Psychoeducation in bipolar disorder: determining the effects of psychoeducation upon recurrence and quality of life in first episode mania patients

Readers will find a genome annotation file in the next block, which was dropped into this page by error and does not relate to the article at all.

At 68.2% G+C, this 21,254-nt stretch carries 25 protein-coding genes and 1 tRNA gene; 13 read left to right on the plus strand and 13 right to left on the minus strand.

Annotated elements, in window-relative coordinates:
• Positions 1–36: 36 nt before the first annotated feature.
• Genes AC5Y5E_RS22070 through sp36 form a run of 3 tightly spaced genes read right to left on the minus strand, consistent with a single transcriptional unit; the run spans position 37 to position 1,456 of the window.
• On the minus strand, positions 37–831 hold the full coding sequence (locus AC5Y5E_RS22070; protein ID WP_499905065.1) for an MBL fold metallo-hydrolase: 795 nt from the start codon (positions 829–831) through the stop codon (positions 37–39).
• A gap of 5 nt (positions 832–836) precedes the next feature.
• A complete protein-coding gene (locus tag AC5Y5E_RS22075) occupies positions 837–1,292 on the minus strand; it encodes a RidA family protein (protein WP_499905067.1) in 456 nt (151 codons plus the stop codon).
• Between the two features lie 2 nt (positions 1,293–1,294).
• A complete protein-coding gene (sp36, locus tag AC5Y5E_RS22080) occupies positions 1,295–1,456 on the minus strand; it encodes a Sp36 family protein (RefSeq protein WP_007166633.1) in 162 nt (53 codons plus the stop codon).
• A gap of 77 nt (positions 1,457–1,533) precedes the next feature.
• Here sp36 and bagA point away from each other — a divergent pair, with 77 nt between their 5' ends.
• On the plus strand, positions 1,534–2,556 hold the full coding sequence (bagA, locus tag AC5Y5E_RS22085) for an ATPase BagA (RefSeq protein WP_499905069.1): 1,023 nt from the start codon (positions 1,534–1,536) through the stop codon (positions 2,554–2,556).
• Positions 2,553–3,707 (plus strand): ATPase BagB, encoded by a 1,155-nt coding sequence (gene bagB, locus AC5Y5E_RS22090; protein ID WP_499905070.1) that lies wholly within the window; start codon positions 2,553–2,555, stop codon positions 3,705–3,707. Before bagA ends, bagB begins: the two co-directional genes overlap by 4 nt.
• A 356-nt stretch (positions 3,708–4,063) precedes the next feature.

More than half a million Canadians suffer from bipolar disorder, a chronic psychiatric condition that causes repeated episodes of depression and/or elation. The condition significantly disrupts social and work lives, with high costs to the health care system. Although medical management of bipolar disorder has improved, many people have repeat episodes requiring frequent hospitalizations, and 15 percent of patients commit suicide. Research on the disorder is beginning to focus on treatments involving psychoeducation as well medication. This approach is designed to provide education about bipolar disorder and its treatment, promote early detection of symptoms, encourage regular sleep-wake cycles and social routines, enhance self-monitoring, and improve stress management skills. Dr. Erin Michalak is studying whether psychoeducation can improve quality of life for patients who have experienced their first episode of elated mood (mania). The research could determine whether psychoeducation helps to prevent relapse, reduce symptoms, improve adherence to medication, and improve ability to function socially and at work. The findings could be used to develop early intervention programs for people newly diagnosed with bipolar disorder.